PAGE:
In terms of fiction or no-fiction, there are endless stories that can both broaden your mind or help you get through a sticking point in your life. Those who read have been known to have more finely-tuned brains than those who prefer more passive activities, so anyone hoping to improve their minds both psychologically and cognitively might want to think about taking up the habit of regular reading.
Although it doesn’t always make you a better communicator, those who read tend to have a more varied range of words to express how they feel and to get their point across. This increases exponentially with the more volumes you consume, giving you a higher level of vocabulary to use in everyday life.
Unlike blog posts and news articles, sitting down with a book takes long periods of focus and concentration, which at first is hard to do. Being fully engaged in a book involves closing off the outside world and immersing yourself into the text, which over time will strengthen your attention span.
A study done by the NEA explains that people who read for pleasure are many times more likely than those who do not to visit museums and attend concerts, and almost three times as likely to perform volunteer and charity work. Readers are active participants in the world around them, and that engagement is critical to individual and social well-being.
You are only limited by what you can imagine, and the worlds described in books, as well as other peoples views and opinions will help you expand your understanding of what is possible. By reading a written description of an even or a place, your mind is responsible for creating that image in your head, instead of having the image placed in front of you when you watch television.
Books offer an outstanding wealth of learning and at a much cheaper price than taking a course. Reading gives you a chance to consume huge amount of research in a relatively short amount of time. Anne E. Cunningham and Keith E. Stanovich’s “What Reading Does for the Mind” also noted that heavy readers tend to display greater knowledge of how things work and who or what people were.
This goes hand in hand with reading to become smarter. Having a library of information that you have picked up from non-fiction reading will come in handy in any academic or scholarly conversation. You will be able to hold your own and add to the conversation instead of having to make your excuses and leave. You will be able to engage a wider variety of people in conversation and in turn improve your knowledge and conversation skills.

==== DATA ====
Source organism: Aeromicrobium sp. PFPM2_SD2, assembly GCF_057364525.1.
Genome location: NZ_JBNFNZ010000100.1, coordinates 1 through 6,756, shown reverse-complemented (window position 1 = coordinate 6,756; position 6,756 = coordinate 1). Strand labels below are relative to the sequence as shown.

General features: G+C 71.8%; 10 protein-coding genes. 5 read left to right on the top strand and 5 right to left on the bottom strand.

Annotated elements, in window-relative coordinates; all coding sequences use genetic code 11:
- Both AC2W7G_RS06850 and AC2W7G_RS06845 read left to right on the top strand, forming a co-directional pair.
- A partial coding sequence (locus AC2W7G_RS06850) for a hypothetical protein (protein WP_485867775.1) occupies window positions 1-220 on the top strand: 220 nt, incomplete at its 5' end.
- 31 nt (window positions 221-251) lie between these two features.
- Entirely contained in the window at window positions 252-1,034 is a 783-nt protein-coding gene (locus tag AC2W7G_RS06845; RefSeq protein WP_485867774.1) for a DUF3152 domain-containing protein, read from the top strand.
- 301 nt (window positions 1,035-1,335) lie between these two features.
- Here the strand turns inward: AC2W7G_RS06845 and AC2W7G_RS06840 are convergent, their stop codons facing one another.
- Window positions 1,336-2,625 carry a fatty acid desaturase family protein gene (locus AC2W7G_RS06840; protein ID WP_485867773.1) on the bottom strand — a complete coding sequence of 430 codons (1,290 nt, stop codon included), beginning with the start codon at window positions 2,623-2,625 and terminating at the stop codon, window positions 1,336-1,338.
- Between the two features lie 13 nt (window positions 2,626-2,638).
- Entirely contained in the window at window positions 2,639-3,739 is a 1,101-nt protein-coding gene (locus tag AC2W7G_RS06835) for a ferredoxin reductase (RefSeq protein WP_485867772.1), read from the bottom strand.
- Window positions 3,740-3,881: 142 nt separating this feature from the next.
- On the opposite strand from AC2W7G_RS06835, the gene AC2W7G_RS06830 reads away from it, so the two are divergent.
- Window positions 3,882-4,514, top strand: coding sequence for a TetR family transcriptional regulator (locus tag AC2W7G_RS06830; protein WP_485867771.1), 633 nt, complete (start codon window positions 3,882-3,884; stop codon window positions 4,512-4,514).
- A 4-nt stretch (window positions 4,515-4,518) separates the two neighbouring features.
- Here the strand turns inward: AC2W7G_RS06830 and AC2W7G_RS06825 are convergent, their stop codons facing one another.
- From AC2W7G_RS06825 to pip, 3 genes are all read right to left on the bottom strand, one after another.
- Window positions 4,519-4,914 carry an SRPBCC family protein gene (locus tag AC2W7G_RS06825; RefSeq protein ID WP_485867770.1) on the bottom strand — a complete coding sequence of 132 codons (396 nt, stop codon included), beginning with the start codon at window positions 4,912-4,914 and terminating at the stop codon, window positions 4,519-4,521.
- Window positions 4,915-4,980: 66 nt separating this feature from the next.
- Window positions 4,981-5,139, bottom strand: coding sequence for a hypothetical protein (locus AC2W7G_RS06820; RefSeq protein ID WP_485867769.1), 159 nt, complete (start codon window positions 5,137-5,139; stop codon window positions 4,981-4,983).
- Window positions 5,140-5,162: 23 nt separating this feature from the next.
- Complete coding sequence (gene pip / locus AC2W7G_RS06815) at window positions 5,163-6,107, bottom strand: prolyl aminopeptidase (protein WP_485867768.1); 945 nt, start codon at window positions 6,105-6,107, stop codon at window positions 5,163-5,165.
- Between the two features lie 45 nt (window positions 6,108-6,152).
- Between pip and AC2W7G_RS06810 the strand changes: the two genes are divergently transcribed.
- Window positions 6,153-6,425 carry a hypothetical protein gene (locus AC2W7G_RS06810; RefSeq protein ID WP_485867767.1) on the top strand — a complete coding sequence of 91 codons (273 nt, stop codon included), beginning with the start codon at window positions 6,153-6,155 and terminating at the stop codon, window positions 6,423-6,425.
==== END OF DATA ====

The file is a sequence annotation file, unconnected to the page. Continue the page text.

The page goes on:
A study by consultancy firm Mindlab International at the University of Sussex showed that reading reduces stress. Subjects only needed to read, silently, for six minutes to slow down the heart rate and ease tension in the muscles. In fact it got subjects to stress levels lower than before they started. For more information, check out the Telegraph article here.
In their book Proust and the Squid: The Story and Science of the Reading Brain, Maryanne Wolf explains that “Typically, when you read, you have more time to think. Reading gives you a unique pause button for comprehension and insight. By and large, with oral language—when you watch a film or listen to a tape—you don’t press pause.” The benefits of this increased activity keeps your memory sharp and your learning capacity nimble.
In his book How to Read and Why, Harold Bloom says that we should read slowly, with love, openness, and with our inner ear cocked. He explains we should read to increase our wit and imagination, our sense of intimacy–in short, our entire consciousness–and also to heal our pain. “Until you become yourself, what benefit can you be to others.” With the endless amount of perspectives and lives we can read about, books can give us an opportunity to have experiences that we haven’t had the opportunity to, and still allow us to learn the life skills they entail. Books are a fast rack to creating yourself.
All the benefits of reading mentioned so far are a bonus result of the most important benefit of reading; Its entertainment value. If it were not for the entertainment value, reading would be a chore but it needn’t be. Reading is not only fun, but it has all the added benefits that we have discussed so far. Much more enthralling than watching a movie or a TV show (although they have their many benefits as well), a good book can keep us amused while developing our life skills.